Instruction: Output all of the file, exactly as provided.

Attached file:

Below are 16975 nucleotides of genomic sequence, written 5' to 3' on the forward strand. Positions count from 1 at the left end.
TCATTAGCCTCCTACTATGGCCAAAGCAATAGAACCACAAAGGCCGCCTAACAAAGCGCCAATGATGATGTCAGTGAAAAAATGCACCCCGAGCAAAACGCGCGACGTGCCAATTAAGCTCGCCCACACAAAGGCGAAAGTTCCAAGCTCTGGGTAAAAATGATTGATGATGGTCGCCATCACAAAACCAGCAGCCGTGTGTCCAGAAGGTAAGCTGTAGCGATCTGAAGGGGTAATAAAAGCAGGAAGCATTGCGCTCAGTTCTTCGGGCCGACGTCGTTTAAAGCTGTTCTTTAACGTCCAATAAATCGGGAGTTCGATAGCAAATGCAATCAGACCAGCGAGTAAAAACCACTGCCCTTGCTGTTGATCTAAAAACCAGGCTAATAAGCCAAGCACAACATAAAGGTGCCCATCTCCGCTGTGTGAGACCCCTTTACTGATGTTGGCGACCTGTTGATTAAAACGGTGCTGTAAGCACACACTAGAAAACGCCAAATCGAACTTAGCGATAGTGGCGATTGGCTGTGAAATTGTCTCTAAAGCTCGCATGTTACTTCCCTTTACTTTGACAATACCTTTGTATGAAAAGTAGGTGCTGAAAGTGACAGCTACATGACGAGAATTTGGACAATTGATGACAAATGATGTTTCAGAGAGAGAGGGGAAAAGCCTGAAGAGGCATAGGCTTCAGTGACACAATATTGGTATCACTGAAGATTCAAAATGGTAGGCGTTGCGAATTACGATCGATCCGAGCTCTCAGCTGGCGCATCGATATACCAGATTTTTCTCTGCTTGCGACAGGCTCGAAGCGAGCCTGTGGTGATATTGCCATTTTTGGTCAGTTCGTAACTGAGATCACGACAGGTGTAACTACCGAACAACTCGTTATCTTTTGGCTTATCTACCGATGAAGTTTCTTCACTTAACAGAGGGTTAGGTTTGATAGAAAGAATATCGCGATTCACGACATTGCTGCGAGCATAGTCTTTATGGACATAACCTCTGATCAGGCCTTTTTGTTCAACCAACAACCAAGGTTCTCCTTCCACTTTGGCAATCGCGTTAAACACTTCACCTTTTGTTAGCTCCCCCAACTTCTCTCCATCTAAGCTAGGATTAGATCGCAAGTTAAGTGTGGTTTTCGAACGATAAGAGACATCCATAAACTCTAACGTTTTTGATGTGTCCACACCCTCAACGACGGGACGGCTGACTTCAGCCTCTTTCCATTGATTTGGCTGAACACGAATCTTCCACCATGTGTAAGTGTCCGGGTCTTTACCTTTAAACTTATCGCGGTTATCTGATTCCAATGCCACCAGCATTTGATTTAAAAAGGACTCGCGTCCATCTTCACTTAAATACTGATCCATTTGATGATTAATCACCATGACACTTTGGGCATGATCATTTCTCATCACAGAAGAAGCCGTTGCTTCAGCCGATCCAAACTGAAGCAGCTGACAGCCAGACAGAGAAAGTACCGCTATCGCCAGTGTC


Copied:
Below are 16975 nucleotides of genomic sequence, written 5' to 3' on the forward strand. Positions count from 1 at the left end.
TCATTAGCCTCCTACTATGGCCAAAGCAATAGAACCACAAAGGCCGCCTAACAAAGCGCCAATGATGATGTCAGTGAAAAAATGCACCCCGAGCAAAACGCGCGACGTGCCAATTAAGCTCGCCCACACAAAGGCGAAAGTTCCAAGCTCTGGGTAAAAATGATTGATGATGGTCGCCATCACAAAACCAGCAGCCGTGTGTCCAGAAGGTAAGCTGTAGCGATCTGAAGGGGTAATAAAAGCAGGAAGCATTGCGCTCAGTTCTTCGGGCCGACGTCGTTTAAAGCTGTTCTTTAACGTCCAATAAATCGGGAGTTCGATAGCAAATGCAATCAGACCAGCGAGTAAAAACCACTGCCCTTGCTGTTGATCTAAAAACCAGGCTAATAAGCCAAGCACAACATAAAGGTGCCCATCTCCGCTGTGTGAGACCCCTTTACTGATGTTGGCGACCTGTTGATTAAAACGGTGCTGTAAGCACACACTAGAAAACGCCAAATCGAACTTAGCGATAGTGGCGATTGGCTGTGAAATTGTCTCTAAAGCTCGCATGTTACTTCCCTTTACTTTGACAATACCTTTGTATGAAAAGTAGGTGCTGAAAGTGACAGCTACATGACGAGAATTTGGACAATTGATGACAAATGATGTTTCAGAGAGAGAGGGGAAAAGCCTGAAGAGGCATAGGCTTCAGTGACACAATATTGGTATCACTGAAGATTCAAAATGGTAGGCGTTGCGAATTACGATCGATCCGAGCTCTCAGCTGGCGCATCGATATACCAGATTTTTCTCTGCTTGCGACAGGCTCGAAGCGAGCCTGTGGTGATATTGCCATTTTTGGTCAGTTCGTAACTGAGATCACGACAGGTGTAACTACCGAACAACTCGTTATCTTTTGGCTTATCTACCGATGAAGTTTCTTCACTTAACAGAGGGTTAGGTTTGATAGAAAGAATATCGCGATTCACGACATTGCTGCGAGCATAGTCTTTATGGACATAACCTCTGATCAGGCCTTTTTGTTCAACCAACAACCAAGGTTCTCCTTCCACTTTGGCAATCGCGTTAAACACTTCACCTTTTGTTAGCTCCCCCAACTTCTCTCCATCTAAGCTAGGATTAGATCGCAAGTTAAGTGTGGTTTTCGAACGATAAGAGACATCCATAAACTCTAACGTTTTTGATGTGTCCACACCCTCAACGACGGGACGGCTGACTTCAGCCTCTTTCCATTGATTTGGCTGAACACGAATCTTCCACCATGTGTAAGTGTCCGGGTCTTTACCTTTAAACTTATCGCGGTTATCTGATTCCAATGCCACCAGCATTTGATTTAAAAAGGACTCGCGTCCATCTTCACTTAAATACTGATCCATTTGATGATTAATCACCATGACACTTTGGGCATGATCATTTCTCATCACAGAAGAAGCCGTTGCTTCAGCCGATCCAAACTGAAGCAGCTGACAGCCAGACAGAGAAAGTACCGCTATCGCCAGTGTC